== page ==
While Martin Weller’s seminar in #Change11 was ‘on air’ two days ago, I was editing the last draft of my MRes dissertation, a small interview project…looking for ‘digital researchers’ in an Italian university. No doubt that the preparation of this work benefited in every part of the process by my networks of contacts and the ‘joys of openness’: just to mention the month of September, I was able to access relevant publications, such as Garnett and Ecclesfield‘s ALT-C paper on ‘A Framework to Co-creating open scholarship’, White and Le Cornu‘s article on Visitor/Resident typologies of online engagement and the open access version of Weller’s book on The Digital Scholar before receiving the printed copy. What a blast! 🙂 ! In turn, I made comments in some blogs, shared rough materials and links of empirical studies and aggregated essays, conferences’ recordings and blog posts on the topic. What next? Certainly now I have something to say and I will be able to blog about that. Moreover, I will opt for an open access submission of my dissertation, when approved. For sure, given the topic being researched, I drew obvious advantages by my permanence online, even if only any accepted papers that I will be able to formally publish for conferences and journals will be all that will really count for my resume to be enriched.
But what if I was a classicist? I talked with a brilliant young researcher in Humanities that is far more ‘digital-as-networked’ than me. However, her colleagues (also abroad) are not used to share any content (e.g. references) in social media: how could it make sense to be a networked researcher if you are in fact a ‘Lone Ranger’ in your field? So, she prefers to curate a digital identity in an intellectual field that has nothing to do with her academic commitment.
What if I was a researcher in Medicine, under pressure due to the competitive environment? Probably I would also be suspicious towards blogging as a viable means to practice scientific discourse. Or would believe that there are more efficient means to communicate among peers and have impact on a wider context (e.g. traditional media).
What if was a young researcher in Physics, whose digital interaction are rigorously channelled within the ‘boundaries’ of a large international community of a funded project? Maybe I would find it difficult to practice other forms of openness beyond the well-established conventions to share pre-print (in fact finished papers) in renowned subject-based online repositories. Perhaps I would wander whether there are modes to illustrate to layman the meanings of highly specialized (and costly) research threads.
What about any possible champions of digital, networked, open researchers? All that I could observe from my narrow perspective is related to two cases of ‘digital researcher’:
1) a well-established researcher – a social scientist – working in a discipline and from a research perspective that can be nurtured by a networked discourse: he has an exploratory approach towards new technologies and a well-established academic reputation. So, he can afford to curate a (parallel) academic digital identity even if his own academic context does not acknowledge that. Moreover, he endorses an idea of democratisation of the researcher’s reputation and the moral responsibility of a scholar as a public intellectual;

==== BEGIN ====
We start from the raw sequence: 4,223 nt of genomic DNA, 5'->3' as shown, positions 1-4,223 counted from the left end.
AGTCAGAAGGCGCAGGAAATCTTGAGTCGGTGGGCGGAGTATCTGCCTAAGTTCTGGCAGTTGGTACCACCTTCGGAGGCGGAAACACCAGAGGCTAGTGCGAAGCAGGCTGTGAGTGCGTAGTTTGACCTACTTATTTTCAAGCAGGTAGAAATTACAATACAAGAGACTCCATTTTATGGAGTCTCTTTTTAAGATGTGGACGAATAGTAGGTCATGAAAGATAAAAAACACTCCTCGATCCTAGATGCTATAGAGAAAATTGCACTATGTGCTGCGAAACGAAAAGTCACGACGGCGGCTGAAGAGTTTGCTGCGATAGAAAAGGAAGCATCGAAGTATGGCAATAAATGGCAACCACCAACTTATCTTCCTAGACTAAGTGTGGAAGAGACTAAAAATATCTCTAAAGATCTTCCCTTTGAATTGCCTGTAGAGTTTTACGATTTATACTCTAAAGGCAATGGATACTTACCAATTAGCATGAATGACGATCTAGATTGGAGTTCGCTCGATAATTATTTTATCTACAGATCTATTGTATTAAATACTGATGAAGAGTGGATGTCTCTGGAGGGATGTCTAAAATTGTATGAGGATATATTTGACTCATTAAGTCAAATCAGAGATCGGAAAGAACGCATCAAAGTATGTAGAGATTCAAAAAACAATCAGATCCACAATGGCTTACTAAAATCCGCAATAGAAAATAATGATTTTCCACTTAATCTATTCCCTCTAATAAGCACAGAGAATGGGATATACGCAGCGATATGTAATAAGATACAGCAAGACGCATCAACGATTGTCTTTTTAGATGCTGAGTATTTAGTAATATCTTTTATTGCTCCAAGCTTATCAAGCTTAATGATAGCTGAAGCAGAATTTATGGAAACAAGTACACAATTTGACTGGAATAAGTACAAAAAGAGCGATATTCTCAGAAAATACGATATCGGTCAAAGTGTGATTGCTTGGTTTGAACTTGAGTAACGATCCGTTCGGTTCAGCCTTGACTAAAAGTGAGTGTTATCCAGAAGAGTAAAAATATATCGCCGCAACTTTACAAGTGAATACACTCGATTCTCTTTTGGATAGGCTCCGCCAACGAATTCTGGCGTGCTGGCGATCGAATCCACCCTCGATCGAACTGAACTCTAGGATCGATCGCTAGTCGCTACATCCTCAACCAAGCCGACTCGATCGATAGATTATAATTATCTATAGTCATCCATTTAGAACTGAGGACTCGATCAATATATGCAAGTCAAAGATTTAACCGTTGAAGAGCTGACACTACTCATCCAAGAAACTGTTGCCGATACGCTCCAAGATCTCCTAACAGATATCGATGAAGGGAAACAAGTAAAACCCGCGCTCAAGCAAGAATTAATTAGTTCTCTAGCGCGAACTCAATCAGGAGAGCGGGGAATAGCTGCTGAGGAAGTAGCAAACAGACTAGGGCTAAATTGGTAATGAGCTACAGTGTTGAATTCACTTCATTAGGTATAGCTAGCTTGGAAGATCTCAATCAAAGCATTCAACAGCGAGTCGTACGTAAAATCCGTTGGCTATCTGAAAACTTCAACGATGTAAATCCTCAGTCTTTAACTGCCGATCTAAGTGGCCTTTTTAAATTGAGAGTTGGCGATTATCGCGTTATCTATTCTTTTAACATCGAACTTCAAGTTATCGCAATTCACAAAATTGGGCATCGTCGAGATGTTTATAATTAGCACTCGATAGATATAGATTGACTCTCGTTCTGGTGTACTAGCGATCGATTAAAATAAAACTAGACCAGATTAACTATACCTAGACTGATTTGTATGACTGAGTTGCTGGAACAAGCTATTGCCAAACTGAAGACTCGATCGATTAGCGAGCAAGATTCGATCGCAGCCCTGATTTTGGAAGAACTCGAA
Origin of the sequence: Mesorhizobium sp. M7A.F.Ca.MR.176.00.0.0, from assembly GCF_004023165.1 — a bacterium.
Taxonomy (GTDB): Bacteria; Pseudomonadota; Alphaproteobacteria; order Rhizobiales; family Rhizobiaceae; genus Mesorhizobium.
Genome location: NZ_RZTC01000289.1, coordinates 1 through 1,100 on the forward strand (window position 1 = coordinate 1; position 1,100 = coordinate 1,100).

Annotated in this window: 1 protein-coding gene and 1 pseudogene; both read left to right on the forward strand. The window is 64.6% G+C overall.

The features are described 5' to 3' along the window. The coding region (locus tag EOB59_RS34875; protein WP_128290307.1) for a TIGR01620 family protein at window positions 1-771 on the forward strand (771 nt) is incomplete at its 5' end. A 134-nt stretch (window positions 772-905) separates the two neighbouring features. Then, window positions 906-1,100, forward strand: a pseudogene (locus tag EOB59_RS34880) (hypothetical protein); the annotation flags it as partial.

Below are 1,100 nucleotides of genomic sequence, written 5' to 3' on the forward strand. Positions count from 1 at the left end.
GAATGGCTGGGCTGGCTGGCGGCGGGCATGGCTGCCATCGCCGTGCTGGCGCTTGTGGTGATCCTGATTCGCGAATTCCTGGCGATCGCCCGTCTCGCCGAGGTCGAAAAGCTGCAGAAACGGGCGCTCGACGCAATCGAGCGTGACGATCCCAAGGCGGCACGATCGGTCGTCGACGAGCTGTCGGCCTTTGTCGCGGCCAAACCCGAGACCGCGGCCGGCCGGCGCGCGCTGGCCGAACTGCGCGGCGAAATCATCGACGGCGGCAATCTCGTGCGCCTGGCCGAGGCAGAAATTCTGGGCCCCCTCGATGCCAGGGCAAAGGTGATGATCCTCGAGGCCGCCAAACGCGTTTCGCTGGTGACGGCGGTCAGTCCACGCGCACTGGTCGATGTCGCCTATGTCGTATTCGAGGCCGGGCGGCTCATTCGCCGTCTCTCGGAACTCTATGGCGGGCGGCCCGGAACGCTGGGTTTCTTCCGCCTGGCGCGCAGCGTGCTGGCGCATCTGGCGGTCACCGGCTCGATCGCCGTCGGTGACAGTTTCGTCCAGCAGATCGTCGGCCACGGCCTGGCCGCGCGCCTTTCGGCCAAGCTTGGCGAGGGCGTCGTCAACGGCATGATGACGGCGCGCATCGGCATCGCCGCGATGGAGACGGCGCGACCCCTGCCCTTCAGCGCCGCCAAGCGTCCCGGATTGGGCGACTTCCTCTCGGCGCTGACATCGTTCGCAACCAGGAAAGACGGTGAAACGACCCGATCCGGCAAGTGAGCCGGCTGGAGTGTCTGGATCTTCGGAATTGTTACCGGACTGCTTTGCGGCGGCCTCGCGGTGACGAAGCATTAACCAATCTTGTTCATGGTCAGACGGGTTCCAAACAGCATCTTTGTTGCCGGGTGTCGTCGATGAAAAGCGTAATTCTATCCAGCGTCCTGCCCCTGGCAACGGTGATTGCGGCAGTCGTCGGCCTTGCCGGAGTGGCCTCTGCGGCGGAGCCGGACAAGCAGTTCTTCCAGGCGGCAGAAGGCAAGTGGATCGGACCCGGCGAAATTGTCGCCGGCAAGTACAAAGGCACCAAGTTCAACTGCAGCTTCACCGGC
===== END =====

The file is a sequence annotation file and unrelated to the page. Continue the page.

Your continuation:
2) a doctoral researcher – a ‘digital’ archeologist – that undertakes her scholarly apprenticeship within a discipline in transition from a traditional to a still uncharted asset. Her networking activities is closely linked to the collective and collaborative endeavors to define methods and create digital instruments. Open collaboration is an efficient way to do all that. For sure she personally has an exploratory attitude towards new tools, but she works in an enabling disciplinary context, that makes her ‘naturally’ digital, networked and open. It is also true that she currently live in a sort of ‘limbo’ constituted by her doctoral journey. The scholarly system that can acknowledge her digital profile as a prospective young researcher is all to be thought and constructed.
I find it particularly fascinating Weller’s idea that “a well-respected digital scholar may well be someone who has no institutional affiliation”, because s/he is more defined by networks and online identity s/he establishes than by the institution which he/she belongs to. The autonomy of a ‘disintermediated’ scholar with respect to institutional and traditional scholarly constraints can even be considered as an advantage in some disciplinary contexts, but it is worth exploring to what extent this perspective can be generalized across disciplines. Otherwise, how this idea is likely to be inflected in different subject areas and discliplinary conventions of work practices and ICTs appropriation In this sense, the ‘digital scholarship resilience matrix‘ can help to situate the digital scholar’s emergent profile within the macro and micro contexts and according to individual attitudes and motivations.